Among the problems of this theoretical model, one has rarely been noted (only by me, I think), which is that the term “trionfo” is used only once in the whole of the 15th century to describe the allegorical wagons themselves. The various accounts of the parades, whether actual triumphs like Alfonso’s in Naples in 1443 or Borso’s into Modena and Reggio in 1453, or several San Giovanni processions in Florence, or the occasional Magi ones, never use “trionfo” for the staged allegory itself. The only time it is so used is in a kind of off-hand remark in a letter that Galeazzo Maria Sforza wrote to his father from Ferrara on 23 July 1457, describing an elaborate scene that without his letter we would probably never have known about (maybe it is corroborated by documents in Franceschini, I haven’t checked). For the documentation see below.
I haven’t thought about it in a while, but having returned to the documents yesterday, I have a provisional theory. Briefly, the Florentine artists and merchants guilds that produced the Petrarchan cassoni and the illustrations for the earliest fully illustrated manuscripts, and also designed and produced the complex machinery for the processions (and shared the burden of producing Alfonso’s triumph), also must have conceived and designed the game of Triumphs. The conflation of the concept of “trionfo” with Petrarchan imagery and processional cars is therefore natural, although neither the game itself nor the imagery of the subjects chosen to illustrate the trumps has anything to do with Petrarch’s poem.
Galeazzo Maria’s offhand remark calling the allegories “triumphs” then implies that the term was current among youths of his class who played the game as well. He recognized the genetic resemblance of subject matter in the displays before him, and simply used the term he knew best for these sorts of allegories. Alteratively, or perhaps equally, the adults he was with used the term themselves to describe what was before them.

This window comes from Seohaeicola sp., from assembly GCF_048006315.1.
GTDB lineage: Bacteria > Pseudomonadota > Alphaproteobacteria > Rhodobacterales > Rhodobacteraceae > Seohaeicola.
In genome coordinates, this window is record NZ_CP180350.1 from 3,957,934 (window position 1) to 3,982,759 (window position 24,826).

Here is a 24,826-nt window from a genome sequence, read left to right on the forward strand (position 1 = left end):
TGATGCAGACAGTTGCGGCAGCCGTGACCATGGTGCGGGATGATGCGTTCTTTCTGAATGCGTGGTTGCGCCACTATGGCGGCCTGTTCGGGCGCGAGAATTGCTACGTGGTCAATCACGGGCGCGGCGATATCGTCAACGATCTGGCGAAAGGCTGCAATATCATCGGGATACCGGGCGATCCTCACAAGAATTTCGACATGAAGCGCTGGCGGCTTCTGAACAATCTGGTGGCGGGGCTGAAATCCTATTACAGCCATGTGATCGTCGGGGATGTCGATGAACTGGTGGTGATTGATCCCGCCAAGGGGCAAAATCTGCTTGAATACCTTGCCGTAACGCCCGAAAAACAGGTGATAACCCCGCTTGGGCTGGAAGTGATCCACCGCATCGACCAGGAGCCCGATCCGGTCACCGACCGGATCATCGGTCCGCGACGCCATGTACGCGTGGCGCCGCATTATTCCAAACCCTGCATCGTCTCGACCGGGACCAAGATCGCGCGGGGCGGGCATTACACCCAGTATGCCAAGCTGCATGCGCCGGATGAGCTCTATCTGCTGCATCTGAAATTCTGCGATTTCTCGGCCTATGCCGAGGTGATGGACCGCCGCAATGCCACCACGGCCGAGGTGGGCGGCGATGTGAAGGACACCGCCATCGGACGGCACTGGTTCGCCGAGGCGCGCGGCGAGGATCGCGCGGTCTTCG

Galeazzo Maria Sforza visited Ferrara for a two month vacation in 1457, at the age of 13. He traveled by barge down the Po, from Pavia. Upon his arrival on 22 July, he noted twenty boats waiting to welcome him, and four of them had “triomphi” staged on them: (1) a rotating “mondo” with actors representing the four winds and astronomers; (2) a triumph of Love, with Cupid in a flaming chariot and couples in stately dance below; (3) a hill with a forest, with a fountain in the middle, with nymphs bathing, presided over by the goddess Diana; (4) a pageant of famous men of antiquity, on a rotating stage.
As far as I can discover, this is the only time in the 15th century when the term “trionfo” is used to describe these sorts of things, for which the French term “tableaux vivants” is the most common term used in the literature on this subject in English.
In her study Lebende Bilder in der italienischen Festkultur des 15. Jahrhunderts (Berlin: Akademie Verlag, 1999), Philine Helas also uses the generic term, translated into German (tableaux vivants = lebende Bilder). On pp. 3-5 of her Introduction, she discusses the variety of terms used from 15th to 17th centuries (failing to note Galeazzo Maria’s unique usage, however).
She provides Galeazzo Maria Sforza’s description as example XII on p. 195, excerpted from its first publication by Cappelli in 1894 (see below)
Here is a link to the Archivio Storico Lombardo XXI (1894) with Adriano Cappelli’s paper “Guiniforte Barzizza, Maestro di Galeazzo Maria Sforza”, relevant passage on pp. 407-408.